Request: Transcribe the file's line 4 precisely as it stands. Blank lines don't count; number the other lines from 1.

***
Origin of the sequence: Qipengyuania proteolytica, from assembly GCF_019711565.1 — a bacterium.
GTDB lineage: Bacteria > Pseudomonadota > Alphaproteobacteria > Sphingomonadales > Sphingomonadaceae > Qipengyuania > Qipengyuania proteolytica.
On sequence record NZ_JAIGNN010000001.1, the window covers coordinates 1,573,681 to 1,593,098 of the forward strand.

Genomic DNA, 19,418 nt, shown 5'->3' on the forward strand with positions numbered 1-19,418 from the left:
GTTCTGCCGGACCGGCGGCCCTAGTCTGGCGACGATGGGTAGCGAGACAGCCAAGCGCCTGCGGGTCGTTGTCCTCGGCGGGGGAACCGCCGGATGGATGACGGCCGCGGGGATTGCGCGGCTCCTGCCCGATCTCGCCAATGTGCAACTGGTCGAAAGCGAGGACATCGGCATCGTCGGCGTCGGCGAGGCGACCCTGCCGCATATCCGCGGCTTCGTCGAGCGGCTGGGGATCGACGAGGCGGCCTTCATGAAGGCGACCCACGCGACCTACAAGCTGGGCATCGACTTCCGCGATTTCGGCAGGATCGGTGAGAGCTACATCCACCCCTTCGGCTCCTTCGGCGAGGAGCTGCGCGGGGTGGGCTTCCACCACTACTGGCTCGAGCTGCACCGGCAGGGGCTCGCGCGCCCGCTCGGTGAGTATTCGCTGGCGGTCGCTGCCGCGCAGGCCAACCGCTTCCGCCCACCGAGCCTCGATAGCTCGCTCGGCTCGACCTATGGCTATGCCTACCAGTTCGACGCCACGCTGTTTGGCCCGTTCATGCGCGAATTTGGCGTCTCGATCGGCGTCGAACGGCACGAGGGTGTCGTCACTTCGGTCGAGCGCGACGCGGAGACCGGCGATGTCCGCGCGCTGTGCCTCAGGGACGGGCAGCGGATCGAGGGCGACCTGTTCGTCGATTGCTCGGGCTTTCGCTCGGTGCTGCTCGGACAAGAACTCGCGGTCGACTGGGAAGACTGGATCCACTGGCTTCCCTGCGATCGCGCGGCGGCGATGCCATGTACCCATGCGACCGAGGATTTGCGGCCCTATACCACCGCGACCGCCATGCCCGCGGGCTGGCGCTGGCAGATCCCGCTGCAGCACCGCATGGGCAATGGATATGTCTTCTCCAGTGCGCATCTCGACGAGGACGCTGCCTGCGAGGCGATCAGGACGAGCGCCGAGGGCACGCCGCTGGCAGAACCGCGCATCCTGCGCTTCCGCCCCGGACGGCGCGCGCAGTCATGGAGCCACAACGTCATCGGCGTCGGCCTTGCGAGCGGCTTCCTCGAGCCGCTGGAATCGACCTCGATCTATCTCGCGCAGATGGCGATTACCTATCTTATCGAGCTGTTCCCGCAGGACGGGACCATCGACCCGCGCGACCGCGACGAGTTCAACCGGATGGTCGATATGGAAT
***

Genomic DNA, 19,418 nt, shown 5'->3' on the forward strand with positions numbered 1-19,418 from the left: